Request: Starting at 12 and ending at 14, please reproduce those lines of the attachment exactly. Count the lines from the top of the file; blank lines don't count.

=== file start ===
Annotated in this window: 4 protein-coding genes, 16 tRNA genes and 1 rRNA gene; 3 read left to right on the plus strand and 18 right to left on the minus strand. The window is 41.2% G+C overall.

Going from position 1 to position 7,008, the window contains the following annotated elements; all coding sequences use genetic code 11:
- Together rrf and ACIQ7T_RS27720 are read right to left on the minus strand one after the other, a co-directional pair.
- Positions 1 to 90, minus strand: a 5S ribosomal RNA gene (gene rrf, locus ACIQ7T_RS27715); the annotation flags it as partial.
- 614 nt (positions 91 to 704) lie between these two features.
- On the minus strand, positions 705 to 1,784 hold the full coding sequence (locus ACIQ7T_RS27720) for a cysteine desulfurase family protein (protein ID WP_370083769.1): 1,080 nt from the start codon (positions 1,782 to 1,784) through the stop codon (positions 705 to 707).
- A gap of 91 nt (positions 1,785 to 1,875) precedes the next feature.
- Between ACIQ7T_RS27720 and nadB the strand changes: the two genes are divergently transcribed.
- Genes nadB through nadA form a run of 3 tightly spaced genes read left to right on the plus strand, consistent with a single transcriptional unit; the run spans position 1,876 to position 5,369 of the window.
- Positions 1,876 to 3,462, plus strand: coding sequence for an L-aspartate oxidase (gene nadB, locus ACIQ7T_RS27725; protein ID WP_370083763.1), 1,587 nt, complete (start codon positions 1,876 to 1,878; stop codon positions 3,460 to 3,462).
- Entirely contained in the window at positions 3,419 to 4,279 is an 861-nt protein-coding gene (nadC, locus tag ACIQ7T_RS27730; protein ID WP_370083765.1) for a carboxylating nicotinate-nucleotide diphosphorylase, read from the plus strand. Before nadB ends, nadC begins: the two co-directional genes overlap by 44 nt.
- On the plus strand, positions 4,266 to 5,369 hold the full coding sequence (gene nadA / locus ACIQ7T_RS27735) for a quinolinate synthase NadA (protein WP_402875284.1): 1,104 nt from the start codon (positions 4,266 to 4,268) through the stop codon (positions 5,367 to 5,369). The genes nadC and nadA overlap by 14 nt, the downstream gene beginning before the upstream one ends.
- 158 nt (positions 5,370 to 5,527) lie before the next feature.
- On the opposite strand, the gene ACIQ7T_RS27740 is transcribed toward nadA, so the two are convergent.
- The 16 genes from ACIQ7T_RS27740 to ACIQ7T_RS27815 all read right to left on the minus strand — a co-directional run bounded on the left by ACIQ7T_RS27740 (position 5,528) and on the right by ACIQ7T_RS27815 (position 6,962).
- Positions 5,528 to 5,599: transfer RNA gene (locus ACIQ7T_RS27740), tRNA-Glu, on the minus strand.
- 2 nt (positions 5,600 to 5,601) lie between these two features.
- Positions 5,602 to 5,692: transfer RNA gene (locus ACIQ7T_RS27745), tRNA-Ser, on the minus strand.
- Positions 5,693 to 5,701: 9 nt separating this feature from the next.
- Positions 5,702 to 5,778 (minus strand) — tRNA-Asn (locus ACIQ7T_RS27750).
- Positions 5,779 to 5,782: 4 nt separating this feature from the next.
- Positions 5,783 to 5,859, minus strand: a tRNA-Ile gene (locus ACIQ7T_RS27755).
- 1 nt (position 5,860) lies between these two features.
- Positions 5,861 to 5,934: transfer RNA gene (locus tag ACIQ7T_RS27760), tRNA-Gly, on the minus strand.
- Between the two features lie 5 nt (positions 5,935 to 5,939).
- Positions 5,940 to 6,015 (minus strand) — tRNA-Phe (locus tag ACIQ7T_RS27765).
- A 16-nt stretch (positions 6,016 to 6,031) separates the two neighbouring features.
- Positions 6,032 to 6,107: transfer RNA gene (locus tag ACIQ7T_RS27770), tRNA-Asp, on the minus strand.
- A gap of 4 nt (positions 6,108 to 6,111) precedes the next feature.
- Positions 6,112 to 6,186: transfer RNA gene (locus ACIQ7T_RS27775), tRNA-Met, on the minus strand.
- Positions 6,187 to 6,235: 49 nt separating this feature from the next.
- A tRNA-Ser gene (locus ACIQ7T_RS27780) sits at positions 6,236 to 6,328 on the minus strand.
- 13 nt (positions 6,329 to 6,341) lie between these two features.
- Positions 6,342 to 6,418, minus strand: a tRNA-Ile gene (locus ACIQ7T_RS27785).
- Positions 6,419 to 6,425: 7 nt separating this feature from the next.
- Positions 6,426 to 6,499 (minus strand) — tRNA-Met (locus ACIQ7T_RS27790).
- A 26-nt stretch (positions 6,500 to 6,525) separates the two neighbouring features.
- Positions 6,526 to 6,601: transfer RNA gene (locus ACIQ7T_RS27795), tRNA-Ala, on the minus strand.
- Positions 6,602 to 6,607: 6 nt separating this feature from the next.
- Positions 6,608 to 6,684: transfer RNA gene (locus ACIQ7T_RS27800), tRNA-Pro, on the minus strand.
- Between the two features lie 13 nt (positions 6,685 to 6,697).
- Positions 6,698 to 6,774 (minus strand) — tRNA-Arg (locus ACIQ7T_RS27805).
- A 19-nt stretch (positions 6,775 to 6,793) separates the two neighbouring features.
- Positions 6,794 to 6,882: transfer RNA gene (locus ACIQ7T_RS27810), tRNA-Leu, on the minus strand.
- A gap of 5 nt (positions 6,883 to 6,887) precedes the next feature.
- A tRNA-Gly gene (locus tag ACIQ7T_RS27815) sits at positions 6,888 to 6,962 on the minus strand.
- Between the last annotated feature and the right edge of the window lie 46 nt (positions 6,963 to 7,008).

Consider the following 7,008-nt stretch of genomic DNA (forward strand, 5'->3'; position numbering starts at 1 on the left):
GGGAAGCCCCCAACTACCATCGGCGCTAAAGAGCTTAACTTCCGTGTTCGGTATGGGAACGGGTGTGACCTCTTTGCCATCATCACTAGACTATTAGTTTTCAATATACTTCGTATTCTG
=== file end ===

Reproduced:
- On the plus strand, positions 4,266 to 5,369 hold the full coding sequence (gene nadA / locus ACIQ7T_RS27735) for a quinolinate synthase NadA (protein WP_402875284.1): 1,104 nt from the start codon (positions 4,266 to 4,268) through the stop codon (positions 5,367 to 5,369). The genes nadC and nadA overlap by 14 nt, the downstream gene beginning before the upstream one ends.
- 158 nt (positions 5,370 to 5,527) lie before the next feature.
- On the opposite strand, the gene ACIQ7T_RS27740 is transcribed toward nadA, so the two are convergent.